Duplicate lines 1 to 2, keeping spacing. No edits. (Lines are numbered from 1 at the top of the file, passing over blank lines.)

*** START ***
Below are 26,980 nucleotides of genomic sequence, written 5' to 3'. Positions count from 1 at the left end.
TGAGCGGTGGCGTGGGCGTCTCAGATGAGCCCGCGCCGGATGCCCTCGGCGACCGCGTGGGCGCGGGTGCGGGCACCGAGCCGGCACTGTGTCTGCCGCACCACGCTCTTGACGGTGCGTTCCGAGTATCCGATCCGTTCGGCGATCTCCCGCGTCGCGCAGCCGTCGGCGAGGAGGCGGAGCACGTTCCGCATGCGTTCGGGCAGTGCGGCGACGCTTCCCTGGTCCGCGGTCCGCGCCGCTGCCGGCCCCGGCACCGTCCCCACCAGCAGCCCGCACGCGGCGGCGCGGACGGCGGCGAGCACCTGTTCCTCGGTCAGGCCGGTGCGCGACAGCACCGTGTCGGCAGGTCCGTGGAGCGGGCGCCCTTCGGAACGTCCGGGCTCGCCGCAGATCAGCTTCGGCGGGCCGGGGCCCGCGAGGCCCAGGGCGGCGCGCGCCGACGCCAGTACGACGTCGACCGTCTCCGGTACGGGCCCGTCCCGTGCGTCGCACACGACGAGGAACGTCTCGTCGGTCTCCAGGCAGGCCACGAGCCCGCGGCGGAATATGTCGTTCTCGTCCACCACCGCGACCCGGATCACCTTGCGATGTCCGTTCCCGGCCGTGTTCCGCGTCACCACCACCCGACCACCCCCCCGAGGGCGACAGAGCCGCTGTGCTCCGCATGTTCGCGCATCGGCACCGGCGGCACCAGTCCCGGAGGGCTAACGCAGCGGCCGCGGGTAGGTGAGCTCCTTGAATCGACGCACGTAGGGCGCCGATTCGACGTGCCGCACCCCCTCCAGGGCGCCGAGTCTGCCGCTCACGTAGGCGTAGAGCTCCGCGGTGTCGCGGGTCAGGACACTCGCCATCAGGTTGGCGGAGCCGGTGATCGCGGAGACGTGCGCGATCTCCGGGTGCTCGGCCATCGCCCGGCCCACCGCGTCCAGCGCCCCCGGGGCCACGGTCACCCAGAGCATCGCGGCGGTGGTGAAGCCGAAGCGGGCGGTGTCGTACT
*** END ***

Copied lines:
Below are 26,980 nucleotides of genomic sequence, written 5' to 3'. Positions count from 1 at the left end.
TGAGCGGTGGCGTGGGCGTCTCAGATGAGCCCGCGCCGGATGCCCTCGGCGACCGCGTGGGCGCGGGTGCGGGCACCGAGCCGGCACTGTGTCTGCCGCACCACGCTCTTGACGGTGCGTTCCGAGTATCCGATCCGTTCGGCGATCTCCCGCGTCGCGCAGCCGTCGGCGAGGAGGCGGAGCACGTTCCGCATGCGTTCGGGCAGTGCGGCGACGCTTCCCTGGTCCGCGGTCCGCGCCGCTGCCGGCCCCGGCACCGTCCCCACCAGCAGCCCGCACGCGGCGGCGCGGACGGCGGCGAGCACCTGTTCCTCGGTCAGGCCGGTGCGCGACAGCACCGTGTCGGCAGGTCCGTGGAGCGGGCGCCCTTCGGAACGTCCGGGCTCGCCGCAGATCAGCTTCGGCGGGCCGGGGCCCGCGAGGCCCAGGGCGGCGCGCGCCGACGCCAGTACGACGTCGACCGTCTCCGGTACGGGCCCGTCCCGTGCGTCGCACACGACGAGGAACGTCTCGTCGGTCTCCAGGCAGGCCACGAGCCCGCGGCGGAATATGTCGTTCTCGTCCACCACCGCGACCCGGATCACCTTGCGATGTCCGTTCCCGGCCGTGTTCCGCGTCACCACCACCCGACCACCCCCCCGAGGGCGACAGAGCCGCTGTGCTCCGCATGTTCGCGCATCGGCACCGGCGGCACCAGTCCCGGAGGGCTAACGCAGCGGCCGCGGGTAGGTGAGCTCCTTGAATCGACGCACGTAGGGCGCCGATTCGACGTGCCGCACCCCCTCCAGGGCGCCGAGTCTGCCGCTCACGTAGGCGTAGAGCTCCGCGGTGTCGCGGGTCAGGACACTCGCCATCAGGTTGGCGGAGCCGGTGATCGCGGAGACGTGCGCGATCTCCGGGTGCTCGGCCATCGCCCGGCCCACCGCGTCCAGCGCCCCCGGGGCCACGGTCACCCAGAGCATCGCGGCGGTGGTGAAGCCGAAGCGGGCGGTGTCGTACT